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Student and lecturer at Hume Center.

My PWR Story: Grace Klein

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Student and lecturer at Hume Center.


When I showed up at Stanford for my freshmen year, I was terrified. Somewhere down the hall, I was certain, lived a girl who had patented technology and sold it to Lockheed Martin. I’d heard about her at the welcoming speech at my local alumni center, where they listed the glistening achievements of the 2014 entering class, none of which seemed to describe, well, me.

I hadn’t started a major feminist newspaper or testified before congress. I’d never had an internship doing important biomedical research – I’d never had an internship, period! I hadn’t even been the president of any clubs. I wasn’t in the top 5% of my decidedly public high school graduating class – when I told my AP Psychology teacher I’d been accepted, she looked at me incredulously and exclaimed, “Wait, you got in? Then why didn’t either of our co-valedictorians?”

Intimidation wasn’t a strong enough word to describe my all-consuming fear of inadequacy the day I set foot in my requisite freshmen PWR (Program in Writing and Rhetoric) course. In a school seemingly filled to the brim with CS and STEM majors, I was the kid who’d (in lieu of other qualifications) presumably gotten in on her writing. Sure, my papers had held up pretty well in high school, but that was public high school, in classes of thirty students or more, surrounded by kids with all sorts of different experience levels. At Stanford, everyone seemed to come from a prestigious private school, or a highly intensive IB program. The longest essay I’d ever been required to write for class was still less than ten pages, total.

I tried to play it casual at first. I stayed quiet, trying to feel out the room, gauge which of my classmates were going to prove my education wholly lacking the moment they opened their mouths. But then I realized: they were all doing the same thing. The classroom was smothered in silence, because everyone was too afraid to sound ignorant in front of what we all assumed was a pantheon of prodigies.

And, you know what? None of us were nigh omniscient geniuses. We were all smart, sure. We were highly educated, for the most part, with somewhat variable levels of preparation. But no one in that classroom was any more or less intelligent than I was. They were all just…people. I was as qualified to be there as the girl who contracted with Lockheed Martin, or the boy who spoke at a congressional hearing.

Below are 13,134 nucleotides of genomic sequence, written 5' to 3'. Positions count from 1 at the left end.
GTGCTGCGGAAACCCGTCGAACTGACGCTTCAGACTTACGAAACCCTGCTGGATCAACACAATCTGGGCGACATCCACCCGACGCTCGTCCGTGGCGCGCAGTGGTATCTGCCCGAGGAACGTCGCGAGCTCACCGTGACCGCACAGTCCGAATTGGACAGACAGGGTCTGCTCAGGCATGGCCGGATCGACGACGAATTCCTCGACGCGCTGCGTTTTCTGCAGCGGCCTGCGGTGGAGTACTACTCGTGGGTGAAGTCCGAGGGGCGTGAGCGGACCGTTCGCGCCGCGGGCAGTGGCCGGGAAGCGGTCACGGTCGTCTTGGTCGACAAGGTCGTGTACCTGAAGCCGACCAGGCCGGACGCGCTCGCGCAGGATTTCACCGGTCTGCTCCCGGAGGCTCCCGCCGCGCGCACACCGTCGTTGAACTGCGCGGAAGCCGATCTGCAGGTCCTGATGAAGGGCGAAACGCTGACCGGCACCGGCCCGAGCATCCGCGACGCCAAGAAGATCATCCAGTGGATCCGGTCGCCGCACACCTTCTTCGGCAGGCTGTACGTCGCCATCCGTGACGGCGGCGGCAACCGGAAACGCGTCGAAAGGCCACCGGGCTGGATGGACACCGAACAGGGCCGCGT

It turned out, in fact, that my public high school education, my reputation as an underachiever, my less than perfect GPA, all served me well at Stanford. I not only passed my freshmen PWR class, I worked my butt off and I excelled. I chose a research topic I was interested in because I loved reading about it, despite its somewhat tenuous relationship to the course description, and I applied the skills I’d learned in AP Psychology to pry into every shiny detail that caught my eye. I stayed up for thirty-six hours straight writing the first draft (I would not recommend this – Class of 2019, manage your time better than I did!), because I discovered that I really genuinely enjoyed doing it. It was fun! It was like a party, and the only people invited were me and the long-dead authors of the texts I was studying.

The paper I wrote ended up winning the Fall Quarter Honorable Mention for the Boothe Prize, the award given to the two best papers written in freshmen PWR each quarter. It got accepted into NCUR (The National Conference for Undergraduate Research), where I travelled to present it. It’s published up online on Stanford’s website for people to read today if they want. But I’m not a prodigy. I’m not a super-intelligent savant, and I haven’t endured hours of extracurricular tutoring to supplement my regular high school education. I didn’t score a 2400 on the SAT, or get a 5.0 GPA, or win valedictorian, and I’m not a legacy. I’m just a public high school kid who, much to the surprise of her neighborhood, got accepted into Stanford. But I have just as much of a right to be here as anyone else, and so do you.

I was a scared eighteen year old away from home for the first time the day I showed up, and so was the Lockheed Martin girl. And so will most of you be. So when you hear about that kid who did something so incredible that the Dean feels the need to mention it in his welcome speech and you think, “Jeeze, I could never do that!” remember that she thought it too, until she did it, and that she’s just as intimidated as you are.

Grace Klein

Class of 2018